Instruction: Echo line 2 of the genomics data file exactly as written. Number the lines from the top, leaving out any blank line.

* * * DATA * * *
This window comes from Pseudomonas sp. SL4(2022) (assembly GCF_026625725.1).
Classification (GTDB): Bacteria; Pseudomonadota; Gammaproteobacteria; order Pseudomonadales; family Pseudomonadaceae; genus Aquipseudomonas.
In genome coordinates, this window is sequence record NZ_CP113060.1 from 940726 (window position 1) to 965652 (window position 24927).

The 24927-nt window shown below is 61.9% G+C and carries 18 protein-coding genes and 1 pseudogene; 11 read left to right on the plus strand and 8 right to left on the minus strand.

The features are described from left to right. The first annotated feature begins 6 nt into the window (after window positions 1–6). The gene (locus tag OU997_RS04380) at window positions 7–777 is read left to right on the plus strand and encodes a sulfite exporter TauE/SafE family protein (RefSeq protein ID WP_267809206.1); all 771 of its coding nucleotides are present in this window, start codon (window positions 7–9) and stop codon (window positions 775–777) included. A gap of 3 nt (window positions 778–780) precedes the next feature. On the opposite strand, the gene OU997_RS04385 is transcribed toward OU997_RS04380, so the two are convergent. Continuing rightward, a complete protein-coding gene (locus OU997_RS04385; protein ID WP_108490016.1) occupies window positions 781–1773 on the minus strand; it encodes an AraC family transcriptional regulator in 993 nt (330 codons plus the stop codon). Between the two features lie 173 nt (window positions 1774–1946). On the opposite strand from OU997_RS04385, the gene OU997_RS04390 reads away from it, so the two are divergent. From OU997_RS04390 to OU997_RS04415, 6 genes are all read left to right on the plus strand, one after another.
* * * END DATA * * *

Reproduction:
Classification (GTDB): Bacteria; Pseudomonadota; Gammaproteobacteria; order Pseudomonadales; family Pseudomonadaceae; genus Aquipseudomonas.